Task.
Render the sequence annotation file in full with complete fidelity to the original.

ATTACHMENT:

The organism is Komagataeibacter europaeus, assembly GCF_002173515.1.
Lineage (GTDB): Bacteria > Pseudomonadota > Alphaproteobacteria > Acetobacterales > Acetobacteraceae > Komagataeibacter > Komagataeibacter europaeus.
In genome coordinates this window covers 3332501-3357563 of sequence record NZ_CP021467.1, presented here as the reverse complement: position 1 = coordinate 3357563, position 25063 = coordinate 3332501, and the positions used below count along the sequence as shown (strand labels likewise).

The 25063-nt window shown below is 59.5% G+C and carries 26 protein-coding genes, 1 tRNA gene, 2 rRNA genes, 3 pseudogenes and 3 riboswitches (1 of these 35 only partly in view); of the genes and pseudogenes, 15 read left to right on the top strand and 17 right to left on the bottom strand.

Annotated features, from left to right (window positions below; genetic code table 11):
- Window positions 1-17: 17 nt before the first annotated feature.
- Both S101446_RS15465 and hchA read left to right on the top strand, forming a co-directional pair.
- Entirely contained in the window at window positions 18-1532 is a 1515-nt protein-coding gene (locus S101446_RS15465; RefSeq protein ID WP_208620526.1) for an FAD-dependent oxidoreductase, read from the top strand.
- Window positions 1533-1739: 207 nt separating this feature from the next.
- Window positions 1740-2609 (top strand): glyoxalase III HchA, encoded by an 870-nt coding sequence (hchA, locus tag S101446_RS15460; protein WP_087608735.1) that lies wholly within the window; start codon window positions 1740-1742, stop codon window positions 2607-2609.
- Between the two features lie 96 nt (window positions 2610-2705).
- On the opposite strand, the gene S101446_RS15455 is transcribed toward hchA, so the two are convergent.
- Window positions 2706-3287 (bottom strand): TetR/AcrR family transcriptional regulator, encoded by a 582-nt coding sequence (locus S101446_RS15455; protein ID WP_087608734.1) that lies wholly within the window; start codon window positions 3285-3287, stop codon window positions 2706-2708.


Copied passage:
The organism is Komagataeibacter europaeus, assembly GCF_002173515.1.
Lineage (GTDB): Bacteria > Pseudomonadota > Alphaproteobacteria > Acetobacterales > Acetobacteraceae > Komagataeibacter > Komagataeibacter europaeus.
In genome coordinates this window covers 3332501-3357563 of sequence record NZ_CP021467.1, presented here as the reverse complement: position 1 = coordinate 3357563, position 25063 = coordinate 3332501, and the positions used below count along the sequence as shown (strand labels likewise).

The 25063-nt window shown below is 59.5% G+C and carries 26 protein-coding genes, 1 tRNA gene, 2 rRNA genes, 3 pseudogenes and 3 riboswitches (1 of these 35 only partly in view); of the genes and pseudogenes, 15 read left to right on the top strand and 17 right to left on the bottom strand.

Annotated features, from left to right (window positions below; genetic code table 11):
- Window positions 1-17: 17 nt before the first annotated feature.
- Both S101446_RS15465 and hchA read left to right on the top strand, forming a co-directional pair.
- Entirely contained in the window at window positions 18-1532 is a 1515-nt protein-coding gene (locus S101446_RS15465; RefSeq protein ID WP_208620526.1) for an FAD-dependent oxidoreductase, read from the top strand.
- Window positions 1533-1739: 207 nt separating this feature from the next.
- Window positions 1740-2609 (top strand): glyoxalase III HchA, encoded by an 870-nt coding sequence (hchA, locus tag S101446_RS15460; protein WP_087608735.1) that lies wholly within the window; start codon window positions 1740-1742, stop codon window positions 2607-2609.
- Between the two features lie 96 nt (window positions 2610-2705).
- On the opposite strand, the gene S101446_RS15455 is transcribed toward hchA, so the two are convergent.
- Window positions 2706-3287 (bottom strand): TetR/AcrR family transcriptional regulator, encoded by a 582-nt coding sequence (locus S101446_RS15455; protein ID WP_087608734.1) that lies wholly within the window; start codon window positions 3285-3287, stop codon window positions 2706-2708.